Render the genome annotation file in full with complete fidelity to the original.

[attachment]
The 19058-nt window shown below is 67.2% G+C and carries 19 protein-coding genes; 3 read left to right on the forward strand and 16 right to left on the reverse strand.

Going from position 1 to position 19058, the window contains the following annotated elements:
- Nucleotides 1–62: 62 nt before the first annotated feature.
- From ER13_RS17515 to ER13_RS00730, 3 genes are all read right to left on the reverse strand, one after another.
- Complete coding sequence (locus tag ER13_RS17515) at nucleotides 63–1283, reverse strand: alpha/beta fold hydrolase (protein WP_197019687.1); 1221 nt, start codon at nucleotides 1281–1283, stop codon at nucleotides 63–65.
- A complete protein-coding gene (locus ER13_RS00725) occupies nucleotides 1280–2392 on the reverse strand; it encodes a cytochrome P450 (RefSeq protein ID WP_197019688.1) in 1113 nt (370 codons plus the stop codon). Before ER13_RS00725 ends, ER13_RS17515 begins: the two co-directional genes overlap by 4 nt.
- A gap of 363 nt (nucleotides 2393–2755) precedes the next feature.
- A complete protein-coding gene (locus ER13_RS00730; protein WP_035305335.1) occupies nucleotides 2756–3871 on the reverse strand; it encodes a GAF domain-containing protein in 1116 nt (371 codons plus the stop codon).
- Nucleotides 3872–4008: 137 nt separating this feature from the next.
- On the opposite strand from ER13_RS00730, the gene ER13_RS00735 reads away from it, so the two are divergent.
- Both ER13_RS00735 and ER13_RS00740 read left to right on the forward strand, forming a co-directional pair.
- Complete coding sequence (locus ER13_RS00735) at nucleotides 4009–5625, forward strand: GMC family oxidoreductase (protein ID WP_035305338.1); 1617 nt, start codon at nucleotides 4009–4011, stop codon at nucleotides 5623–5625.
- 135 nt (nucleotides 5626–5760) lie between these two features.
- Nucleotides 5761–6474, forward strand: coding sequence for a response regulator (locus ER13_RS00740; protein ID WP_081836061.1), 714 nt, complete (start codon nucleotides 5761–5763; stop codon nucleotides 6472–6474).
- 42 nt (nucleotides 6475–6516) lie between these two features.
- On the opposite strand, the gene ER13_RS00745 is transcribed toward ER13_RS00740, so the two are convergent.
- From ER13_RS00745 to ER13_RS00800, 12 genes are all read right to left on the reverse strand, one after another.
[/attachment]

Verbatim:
The 19058-nt window shown below is 67.2% G+C and carries 19 protein-coding genes; 3 read left to right on the forward strand and 16 right to left on the reverse strand.

Going from position 1 to position 19058, the window contains the following annotated elements:
- Nucleotides 1–62: 62 nt before the first annotated feature.
- From ER13_RS17515 to ER13_RS00730, 3 genes are all read right to left on the reverse strand, one after another.
- Complete coding sequence (locus tag ER13_RS17515) at nucleotides 63–1283, reverse strand: alpha/beta fold hydrolase (protein WP_197019687.1); 1221 nt, start codon at nucleotides 1281–1283, stop codon at nucleotides 63–65.
- A complete protein-coding gene (locus ER13_RS00725) occupies nucleotides 1280–2392 on the reverse strand; it encodes a cytochrome P450 (RefSeq protein ID WP_197019688.1) in 1113 nt (370 codons plus the stop codon). Before ER13_RS00725 ends, ER13_RS17515 begins: the two co-directional genes overlap by 4 nt.
- A gap of 363 nt (nucleotides 2393–2755) precedes the next feature.
- A complete protein-coding gene (locus ER13_RS00730; protein WP_035305335.1) occupies nucleotides 2756–3871 on the reverse strand; it encodes a GAF domain-containing protein in 1116 nt (371 codons plus the stop codon).
- Nucleotides 3872–4008: 137 nt separating this feature from the next.
- On the opposite strand from ER13_RS00730, the gene ER13_RS00735 reads away from it, so the two are divergent.
- Both ER13_RS00735 and ER13_RS00740 read left to right on the forward strand, forming a co-directional pair.
- Complete coding sequence (locus ER13_RS00735) at nucleotides 4009–5625, forward strand: GMC family oxidoreductase (protein ID WP_035305338.1); 1617 nt, start codon at nucleotides 4009–4011, stop codon at nucleotides 5623–5625.
- 135 nt (nucleotides 5626–5760) lie between these two features.
- Nucleotides 5761–6474, forward strand: coding sequence for a response regulator (locus ER13_RS00740; protein ID WP_081836061.1), 714 nt, complete (start codon nucleotides 5761–5763; stop codon nucleotides 6472–6474).
- 42 nt (nucleotides 6475–6516) lie between these two features.
- On the opposite strand, the gene ER13_RS00745 is transcribed toward ER13_RS00740, so the two are convergent.
- From ER13_RS00745 to ER13_RS00800, 12 genes are all read right to left on the reverse strand, one after another.